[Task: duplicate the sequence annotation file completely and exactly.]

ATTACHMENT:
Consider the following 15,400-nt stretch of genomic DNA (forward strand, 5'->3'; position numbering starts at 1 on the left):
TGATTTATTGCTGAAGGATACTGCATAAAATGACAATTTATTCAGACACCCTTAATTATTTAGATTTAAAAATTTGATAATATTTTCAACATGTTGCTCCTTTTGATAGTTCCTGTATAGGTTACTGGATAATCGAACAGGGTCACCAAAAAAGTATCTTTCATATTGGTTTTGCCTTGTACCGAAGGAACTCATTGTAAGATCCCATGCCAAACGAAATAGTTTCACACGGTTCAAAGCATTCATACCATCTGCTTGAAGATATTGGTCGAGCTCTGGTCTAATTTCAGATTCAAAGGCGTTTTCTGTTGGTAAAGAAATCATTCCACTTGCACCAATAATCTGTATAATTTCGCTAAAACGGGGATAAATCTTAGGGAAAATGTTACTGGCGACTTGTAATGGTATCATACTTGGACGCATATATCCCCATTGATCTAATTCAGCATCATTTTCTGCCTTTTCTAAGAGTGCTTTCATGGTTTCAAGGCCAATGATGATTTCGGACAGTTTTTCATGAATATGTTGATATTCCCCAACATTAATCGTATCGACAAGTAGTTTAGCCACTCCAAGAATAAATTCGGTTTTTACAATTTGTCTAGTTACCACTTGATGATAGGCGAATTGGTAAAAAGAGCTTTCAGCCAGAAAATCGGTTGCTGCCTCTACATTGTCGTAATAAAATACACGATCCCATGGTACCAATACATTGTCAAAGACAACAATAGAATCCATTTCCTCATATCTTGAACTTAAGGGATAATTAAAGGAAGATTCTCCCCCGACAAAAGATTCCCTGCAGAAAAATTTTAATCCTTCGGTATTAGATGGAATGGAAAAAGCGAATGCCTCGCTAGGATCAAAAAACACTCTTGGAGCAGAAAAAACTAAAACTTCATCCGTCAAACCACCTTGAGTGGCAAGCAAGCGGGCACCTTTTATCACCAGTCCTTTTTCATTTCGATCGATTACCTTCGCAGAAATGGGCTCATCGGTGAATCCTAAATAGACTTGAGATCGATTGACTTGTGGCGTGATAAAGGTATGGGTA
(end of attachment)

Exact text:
Consider the following 15,400-nt stretch of genomic DNA (forward strand, 5'->3'; position numbering starts at 1 on the left):
TGATTTATTGCTGAAGGATACTGCATAAAATGACAATTTATTCAGACACCCTTAATTATTTAGATTTAAAAATTTGATAATATTTTCAACATGTTGCTCCTTTTGATAGTTCCTGTATAGGTTACTGGATAATCGAACAGGGTCACCAAAAAAGTATCTTTCATATTGGTTTTGCCTTGTACCGAAGGAACTCATTGTAAGATCCCATGCCAAACGAAATAGTTTCACACGGTTCAAAGCATTCATACCATCTGCTTGAAGATATTGGTCGAGCTCTGGTCTAATTTCAGATTCAAAGGCGTTTTCTGTTGGTAAAGAAATCATTCCACTTGCACCAATAATCTGTATAATTTCGCTAAAACGGGGATAAATCTTAGGGAAAATGTTACTGGCGACTTGTAATGGTATCATACTTGGACGCATATATCCCCATTGATCTAATTCAGCATCATTTTCTGCCTTTTCTAAGAGTGCTTTCATGGTTTCAAGGCCAATGATGATTTCGGACAGTTTTTCATGAATATGTTGATATTCCCCAACATTAATCGTATCGACAAGTAGTTTAGCCACTCCAAGAATAAATTCGGTTTTTACAATTTGTCTAGTTACCACTTGATGATAGGCGAATTGGTAAAAAGAGCTTTCAGCCAGAAAATCGGTTGCTGCCTCTACATTGTCGTAATAAAATACACGATCCCATGGTACCAATACATTGTCAAAGACAACAATAGAATCCATTTCCTCATATCTTGAACTTAAGGGATAATTAAAGGAAGATTCTCCCCCGACAAAAGATTCCCTGCAGAAAAATTTTAATCCTTCGGTATTAGATGGAATGGAAAAAGCGAATGCCTCGCTAGGATCAAAAAACACTCTTGGAGCAGAAAAAACTAAAACTTCATCCGTCAAACCACCTTGAGTGGCAAGCAAGCGGGCACCTTTTATCACCAGTCCTTTTTCATTTCGATCGATTACCTTCGCAGAAATGGGCTCATCGGTGAATCCTAAATAGACTTGAGATCGATTGACTTGTGGCGTGATAAAGGTATGGGTA